Australia will recognise the species if not the position. There are millions of gum trees around their country and right now they are up one.
They have arrived in this uncomfortable location partly because of their own inadequacies so far, partly because they have a depleted team, partly because of misguided selection and partly, perhaps mostly, because England have shoved them there.
It was always possible that England would push Australia hard this summer but nobody would have expected two such emphatic victories in three days. England have won both matches by four wickets, the first, upholstered with one of the most glorious of one-day hundreds by Eoin Morgan, with 24 balls to spare, the second with 28 left.
These are hammerings in limited-overs cricket and, although they may be, in some respects, just more one-day matches in another series, they are also being played less than a year before the World Cup. And there are already dark mutterings that, if this is the best the Aussies have to offer, what really is the point of the Ashes?
It would be characteristic of the Australians' spirit for them now to come back and win the NatWest Series 3-2, starting tomorrow in Manchester. But they have shown scant sign so far of being equipped to do so in any department and, if the bowling has been especially insipid, the batting has lacked its usual assertion.
England, by contrast, have looked like a team who know what they are doing, which has not been a familiar state of affairs for around 20 years. They have had their moments in that time but these have tended to slip away quickly, wills o' the wisp. Now it is different, as Paul Collingwood averred yesterday.
Collingwood is now not only England's most capped one-day cricketer but also their leading runs scorer in this form of the game. Nobody anywhere could or would have predicted those two milestones for the boy from Shotley Bridge when he started out nine years ago.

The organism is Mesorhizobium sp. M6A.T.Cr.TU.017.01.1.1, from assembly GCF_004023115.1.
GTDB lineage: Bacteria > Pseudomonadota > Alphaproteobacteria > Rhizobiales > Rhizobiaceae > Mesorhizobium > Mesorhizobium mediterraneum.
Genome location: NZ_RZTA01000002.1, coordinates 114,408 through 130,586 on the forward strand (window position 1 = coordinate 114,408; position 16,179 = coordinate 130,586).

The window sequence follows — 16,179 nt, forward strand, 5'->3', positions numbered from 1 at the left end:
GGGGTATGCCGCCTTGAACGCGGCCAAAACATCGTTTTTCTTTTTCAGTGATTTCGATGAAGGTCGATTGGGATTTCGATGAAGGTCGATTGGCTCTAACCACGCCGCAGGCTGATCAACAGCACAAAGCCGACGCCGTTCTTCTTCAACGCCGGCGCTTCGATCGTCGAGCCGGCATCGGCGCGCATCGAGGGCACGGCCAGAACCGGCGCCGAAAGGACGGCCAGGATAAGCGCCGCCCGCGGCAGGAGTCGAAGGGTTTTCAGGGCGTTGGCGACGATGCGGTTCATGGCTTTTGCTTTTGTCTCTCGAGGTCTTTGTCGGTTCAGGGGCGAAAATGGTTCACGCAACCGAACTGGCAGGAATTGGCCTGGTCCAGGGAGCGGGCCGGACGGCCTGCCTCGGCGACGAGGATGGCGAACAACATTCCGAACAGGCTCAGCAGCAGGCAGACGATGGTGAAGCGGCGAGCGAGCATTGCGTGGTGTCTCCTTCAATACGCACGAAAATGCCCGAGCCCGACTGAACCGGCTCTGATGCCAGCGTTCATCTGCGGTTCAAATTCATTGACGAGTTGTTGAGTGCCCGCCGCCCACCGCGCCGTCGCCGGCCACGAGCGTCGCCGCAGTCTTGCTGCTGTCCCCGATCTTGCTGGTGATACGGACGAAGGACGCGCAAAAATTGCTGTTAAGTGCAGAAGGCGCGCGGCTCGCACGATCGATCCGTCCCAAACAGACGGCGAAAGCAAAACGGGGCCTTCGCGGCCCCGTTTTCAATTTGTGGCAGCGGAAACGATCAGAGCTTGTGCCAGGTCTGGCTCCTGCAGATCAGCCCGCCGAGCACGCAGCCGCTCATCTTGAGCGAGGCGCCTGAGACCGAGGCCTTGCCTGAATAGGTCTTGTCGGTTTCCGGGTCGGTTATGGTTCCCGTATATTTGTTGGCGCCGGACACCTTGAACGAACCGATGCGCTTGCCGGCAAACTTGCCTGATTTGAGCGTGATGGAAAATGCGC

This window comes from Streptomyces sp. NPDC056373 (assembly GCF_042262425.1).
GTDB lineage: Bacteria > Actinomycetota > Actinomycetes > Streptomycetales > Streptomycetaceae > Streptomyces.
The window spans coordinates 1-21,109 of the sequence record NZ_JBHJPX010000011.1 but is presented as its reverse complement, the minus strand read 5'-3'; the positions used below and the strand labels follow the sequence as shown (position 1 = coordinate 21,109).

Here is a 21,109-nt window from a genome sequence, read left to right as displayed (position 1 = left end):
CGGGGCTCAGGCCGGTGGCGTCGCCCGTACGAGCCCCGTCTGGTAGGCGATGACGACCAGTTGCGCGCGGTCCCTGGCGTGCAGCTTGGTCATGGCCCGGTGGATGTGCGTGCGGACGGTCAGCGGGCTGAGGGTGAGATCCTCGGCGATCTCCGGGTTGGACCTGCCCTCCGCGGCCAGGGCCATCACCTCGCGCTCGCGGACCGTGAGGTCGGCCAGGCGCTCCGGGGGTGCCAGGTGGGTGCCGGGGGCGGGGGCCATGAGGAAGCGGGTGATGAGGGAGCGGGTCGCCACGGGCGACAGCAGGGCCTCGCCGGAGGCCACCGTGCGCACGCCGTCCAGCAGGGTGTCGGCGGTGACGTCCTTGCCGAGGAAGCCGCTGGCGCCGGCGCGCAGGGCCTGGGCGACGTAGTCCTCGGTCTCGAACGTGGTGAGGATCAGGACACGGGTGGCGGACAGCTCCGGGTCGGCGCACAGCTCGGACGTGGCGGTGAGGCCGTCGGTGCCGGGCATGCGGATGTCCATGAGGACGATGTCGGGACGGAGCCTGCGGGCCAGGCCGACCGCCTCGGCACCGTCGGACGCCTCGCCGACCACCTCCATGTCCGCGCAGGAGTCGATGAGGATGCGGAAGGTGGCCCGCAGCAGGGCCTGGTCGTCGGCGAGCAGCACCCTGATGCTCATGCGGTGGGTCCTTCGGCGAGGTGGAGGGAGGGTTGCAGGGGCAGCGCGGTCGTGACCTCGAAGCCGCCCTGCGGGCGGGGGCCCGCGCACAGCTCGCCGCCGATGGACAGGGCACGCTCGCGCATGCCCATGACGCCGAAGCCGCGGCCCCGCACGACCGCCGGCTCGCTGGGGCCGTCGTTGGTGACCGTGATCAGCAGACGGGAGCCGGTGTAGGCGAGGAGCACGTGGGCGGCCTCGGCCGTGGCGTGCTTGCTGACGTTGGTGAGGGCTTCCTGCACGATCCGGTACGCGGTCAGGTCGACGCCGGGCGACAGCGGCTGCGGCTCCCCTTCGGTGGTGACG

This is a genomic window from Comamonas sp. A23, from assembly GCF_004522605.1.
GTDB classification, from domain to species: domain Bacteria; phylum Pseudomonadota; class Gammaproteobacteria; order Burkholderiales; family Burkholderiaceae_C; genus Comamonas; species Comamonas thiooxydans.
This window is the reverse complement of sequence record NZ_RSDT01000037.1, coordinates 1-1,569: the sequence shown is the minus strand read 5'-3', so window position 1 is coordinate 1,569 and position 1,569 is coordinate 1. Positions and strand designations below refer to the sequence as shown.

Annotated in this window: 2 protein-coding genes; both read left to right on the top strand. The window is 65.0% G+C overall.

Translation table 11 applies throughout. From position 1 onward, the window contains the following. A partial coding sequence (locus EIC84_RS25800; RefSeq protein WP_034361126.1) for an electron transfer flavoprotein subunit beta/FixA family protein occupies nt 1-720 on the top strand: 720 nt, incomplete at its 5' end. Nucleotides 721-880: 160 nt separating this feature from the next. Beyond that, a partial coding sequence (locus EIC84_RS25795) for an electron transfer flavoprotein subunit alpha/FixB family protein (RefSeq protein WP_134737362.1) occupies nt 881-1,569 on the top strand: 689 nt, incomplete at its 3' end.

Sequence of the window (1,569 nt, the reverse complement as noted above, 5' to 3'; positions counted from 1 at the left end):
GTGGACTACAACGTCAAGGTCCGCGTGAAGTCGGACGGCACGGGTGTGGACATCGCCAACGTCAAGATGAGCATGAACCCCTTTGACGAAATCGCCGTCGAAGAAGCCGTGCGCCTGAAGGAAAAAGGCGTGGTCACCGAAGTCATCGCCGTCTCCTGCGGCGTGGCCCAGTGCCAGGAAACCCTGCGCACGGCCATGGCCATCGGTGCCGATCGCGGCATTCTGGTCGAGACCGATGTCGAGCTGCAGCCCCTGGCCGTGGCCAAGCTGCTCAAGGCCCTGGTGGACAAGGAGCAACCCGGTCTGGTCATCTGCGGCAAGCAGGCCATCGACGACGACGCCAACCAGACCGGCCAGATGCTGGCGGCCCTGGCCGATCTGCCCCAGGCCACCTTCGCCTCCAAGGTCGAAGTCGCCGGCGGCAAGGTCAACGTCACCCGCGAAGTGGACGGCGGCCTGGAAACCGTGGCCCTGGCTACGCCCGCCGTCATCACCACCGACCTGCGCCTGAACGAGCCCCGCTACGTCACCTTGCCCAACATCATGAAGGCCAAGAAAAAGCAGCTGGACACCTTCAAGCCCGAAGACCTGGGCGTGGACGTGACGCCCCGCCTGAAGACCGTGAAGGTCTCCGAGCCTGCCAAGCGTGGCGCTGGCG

But at Sophia Gardens on Thursday night, in his 179th match, nine more than Alec Stewart, Collingwood, when he scored his 33rd run in his innings of 48, also overhauled Stewart's one-day runs record and now has a total of 4,693.
"It was a huge surprise to me when they announced it and I think there were quite a few Australians out there who were even more surprised than me," said Collingwood. "It put a smile on my face. I think milestones and records are things you look back on at the end of your career, but to know you have scored more runs in one-day cricket than any other Englishman is a lovely feeling.
"It's not only the amount of runs but it means you've played a lot of games for England. Alec Stewart was a great player and sometimes you have to pinch yourself to believe that you're playing for England, let alone overtaking someone like him. It's all a bit surreal at times. I was thinking 'surely not me?' I knew I had overtaken Stewie's number of appearances but his runs? Are you kidding me?"
Collingwood has been around long enough to have seen plenty of false dawns and that is why, even now, with the calibre of robust cricket England are playing so regularly, it is important to be cautious. It seems too much to conclude that this really could be their time. But as Collingwood said: "This is the most exciting one-day side I've played in, without a doubt. In the past we've gelled at certain times but never maintained that consistently and I've never thought that we'd be a great one-day side for a prolonged period. But now this team is covering all the bases and the most exciting thing is that I believe we can get better and better."
England will be delighted their captain, Andrew Strauss, made a pugnacious half-century at Cardiff, but Australia will begin to be concerned soon that their captain, Ricky Ponting, looks to be a shade off the pace.
The Australians' bowling has looked short of ideas and nous so far – they need their injured stars, such as Mitchell Johnson and Brett Lee, back. To their woes has been added the fact that the off-spinner Nathan Hauritz has flown home with a foot injury and been replaced by speed merchant Shaun Tait. England have been smarter. Much smarter.
A J Strauss (capt), C Kieswetter, K P Pietersen, P D Collingwood, E J G Morgan, L J Wright, M J Yardy, T T Bresnan, G P Swann, S C J Broad, J M Anderson.
R T Ponting (capt), S R Watson, T D Paine, M J Clarke, C L White, M E K Hussey, J R Hopes, S P D Smith, S E Tait, C J McKay, D E Bollinger.
Umpires: Aleem Dar (Pak), Ian Gould (Eng)
Pitch report: Likely to be a true and turning surface, on which the spinners will play a proper part.
Start time: 10.45am TV Sky Sports.Reuse content